“We didn’t travel in the same circles in high school,” Christie said during his two-hour apology news briefing on Jan. 9. “You know, I was the class president and athlete. I don’t know what David was doing during that period of time.”
Wildstein stood out for his meticulous detail while logging statistics for the baseball teams, said Tony Hope, who coached and taught physical education. Christie also played baseball, though the two were never on the same team, Hope said.
“They were two totally different individuals,” said Hope, 86. “Chris was always part of everything, a leader, a captain, a class president, whereas Wildstein very much kept to himself, very quiet, didn’t have that outgoing personality.”
After college, Wildstein returned to Livingston, where he was elected at 23 to a four-year term on the Township Council, including the year as mayor.
Wildstein’s role in the bridge imbroglio didn’t surprise Robert Leopold, a Democrat who served on the Township Council with him.
“I turned to my wife and said, ‘David hasn’t changed in 30 years,’” said Leopold, who described Wildstein as a “bully.”
“The things he’s done are totally consistent with the way he behaved in the past,” he said.
Green, who was town clerk from 1976-2001 and later served on the council and as mayor, remembered Wildstein once asking her to work after hours and he “got ballistic” when she refused.
“He was obsessed with power,” said Green, now 82. “He wanted power, power over everybody, and his way was through politics.”
Charles Tahaney, town manager from 1985 to 2005, disputed those characterizations. He said Wildstein was “friendly” and “nothing out of the normal.”
From the late 1980s to 2007, Wildstein split his time working in various roles in the state legislature and as an executive at Apache Mills, a family-owned manufacturer of floor mats sold globally and based in Calhoun, Georgia.
Wildstein’s work also included helping run campaigns. Bassano said Wildstein was instrumental as campaign manager in his first re-election to the Assembly, by fewer than 1,000 votes. Only 22, Wildstein knew how to address residents’ concerns, Bassano said from his home in Naples, Florida.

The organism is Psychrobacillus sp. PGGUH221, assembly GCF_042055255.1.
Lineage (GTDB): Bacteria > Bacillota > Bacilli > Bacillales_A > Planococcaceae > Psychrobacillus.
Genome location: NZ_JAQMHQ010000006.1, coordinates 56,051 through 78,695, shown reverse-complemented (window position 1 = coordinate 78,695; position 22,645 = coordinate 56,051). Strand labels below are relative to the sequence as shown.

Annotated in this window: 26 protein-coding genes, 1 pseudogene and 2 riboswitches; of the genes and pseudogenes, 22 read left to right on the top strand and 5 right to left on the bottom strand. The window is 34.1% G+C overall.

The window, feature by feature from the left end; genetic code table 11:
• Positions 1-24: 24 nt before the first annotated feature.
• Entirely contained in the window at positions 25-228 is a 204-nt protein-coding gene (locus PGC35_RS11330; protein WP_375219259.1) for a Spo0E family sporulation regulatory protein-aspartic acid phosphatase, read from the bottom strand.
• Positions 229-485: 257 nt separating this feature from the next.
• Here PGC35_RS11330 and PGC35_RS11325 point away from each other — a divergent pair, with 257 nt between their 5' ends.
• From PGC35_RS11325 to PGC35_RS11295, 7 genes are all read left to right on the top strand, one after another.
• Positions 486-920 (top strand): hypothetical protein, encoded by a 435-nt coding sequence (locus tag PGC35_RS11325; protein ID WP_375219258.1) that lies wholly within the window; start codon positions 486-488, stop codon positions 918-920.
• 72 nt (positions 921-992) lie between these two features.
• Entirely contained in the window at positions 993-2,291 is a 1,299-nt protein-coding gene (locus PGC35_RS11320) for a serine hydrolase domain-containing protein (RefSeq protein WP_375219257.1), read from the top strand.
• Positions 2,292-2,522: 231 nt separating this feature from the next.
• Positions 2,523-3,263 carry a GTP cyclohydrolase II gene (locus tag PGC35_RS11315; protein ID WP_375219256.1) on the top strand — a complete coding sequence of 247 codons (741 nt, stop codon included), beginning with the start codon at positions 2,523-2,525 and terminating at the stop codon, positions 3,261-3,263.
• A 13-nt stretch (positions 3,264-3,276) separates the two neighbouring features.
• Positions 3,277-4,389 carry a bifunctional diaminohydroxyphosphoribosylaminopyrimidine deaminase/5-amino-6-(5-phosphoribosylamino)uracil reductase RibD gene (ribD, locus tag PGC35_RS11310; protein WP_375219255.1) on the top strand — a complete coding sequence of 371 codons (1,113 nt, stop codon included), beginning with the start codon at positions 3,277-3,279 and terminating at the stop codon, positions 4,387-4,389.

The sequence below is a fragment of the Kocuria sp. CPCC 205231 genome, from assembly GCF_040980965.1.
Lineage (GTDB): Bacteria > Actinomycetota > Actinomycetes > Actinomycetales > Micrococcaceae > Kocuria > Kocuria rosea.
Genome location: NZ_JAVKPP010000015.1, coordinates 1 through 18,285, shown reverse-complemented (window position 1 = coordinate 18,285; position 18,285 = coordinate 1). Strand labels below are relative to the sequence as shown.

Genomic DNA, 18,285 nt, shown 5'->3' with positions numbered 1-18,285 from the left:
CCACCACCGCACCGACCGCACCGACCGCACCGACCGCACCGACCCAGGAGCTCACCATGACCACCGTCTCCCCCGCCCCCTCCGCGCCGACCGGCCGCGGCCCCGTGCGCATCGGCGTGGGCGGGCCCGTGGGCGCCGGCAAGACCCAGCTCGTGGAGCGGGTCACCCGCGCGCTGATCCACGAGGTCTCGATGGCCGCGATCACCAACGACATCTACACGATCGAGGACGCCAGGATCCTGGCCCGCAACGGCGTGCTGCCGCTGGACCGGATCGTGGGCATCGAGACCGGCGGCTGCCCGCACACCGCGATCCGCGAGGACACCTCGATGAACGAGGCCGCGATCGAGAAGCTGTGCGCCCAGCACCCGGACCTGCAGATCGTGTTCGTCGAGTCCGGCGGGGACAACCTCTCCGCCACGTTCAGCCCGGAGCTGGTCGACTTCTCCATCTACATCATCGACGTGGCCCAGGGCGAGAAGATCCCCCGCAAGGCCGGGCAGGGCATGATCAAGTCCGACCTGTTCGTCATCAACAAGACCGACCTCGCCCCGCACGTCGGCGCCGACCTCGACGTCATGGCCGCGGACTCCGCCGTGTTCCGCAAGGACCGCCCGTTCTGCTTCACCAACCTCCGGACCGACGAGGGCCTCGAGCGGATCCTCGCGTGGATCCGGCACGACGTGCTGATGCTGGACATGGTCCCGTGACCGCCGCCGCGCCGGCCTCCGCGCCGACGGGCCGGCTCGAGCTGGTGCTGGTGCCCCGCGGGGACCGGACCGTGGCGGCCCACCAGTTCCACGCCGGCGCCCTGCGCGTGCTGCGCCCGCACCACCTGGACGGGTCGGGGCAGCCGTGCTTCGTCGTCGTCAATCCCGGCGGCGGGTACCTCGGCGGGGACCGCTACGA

Even as he worked in private industry, Wildstein remained a player in politics.
In 2000, he started PoliticsNJ.com, now called PolitickerNJ.com. He wrote a blog under the pseudonym Wally Edge, after the former New Jersey Republican governor. For years, readers didn’t know who “the Edge” was until he revealed himself and gave up the column to join the Port Authority.
In 2007, Jared Kushner, a New York City real-estate developer and chairman of the Observer Media Group, which publishes The New York Observer, provided financial backing to start a new site with Wildstein called Politicker.com.
Politico reporter Alex Isenstadt wrote in a Jan. 9 article about his experience working with Wildstein there, calling him “a big, forceful presence — someone who made the floorboards rattle when he walked and gave the impression of a guy who you didn’t dare mess with.” He wore fancy suits, expensive shoes and a big, shiny watch, and was hard to read, Isenstadt wrote.
In December 2008, Wildstein fired the Politicker staff as revenue flagged. After calling Isenstadt personally to tell him, Wildstein held a conference call with the other reporters to fire them, and directed the tech staff to disable the employees’ e-mail accounts during the call, Isenstadt wrote.
In May 2010, Wildstein arrived at the Port Authority, which oversees crucial infrastructure for the biggest U.S. metropolitan area with an operating budget of about $ 3.5 billion. His salary was $ 215,020, which was later reduced by $ 65,000 without explanation, according to public records.
A 2012 article in the Record, a Bergen County newspaper, quotes Bill Baroni, a former Republican state senator and friend of Christie who was named the Port Authority’s deputy executive director, saying he hired Wildstein to “aggressively pursue” the governor’s priorities.
At Wildstein’s house in Montville yesterday, cars filled with reporters idled outside. Dogs inside barked. A copy of the New York Times, featuring a front-page article on him, sat untouched in the driveway.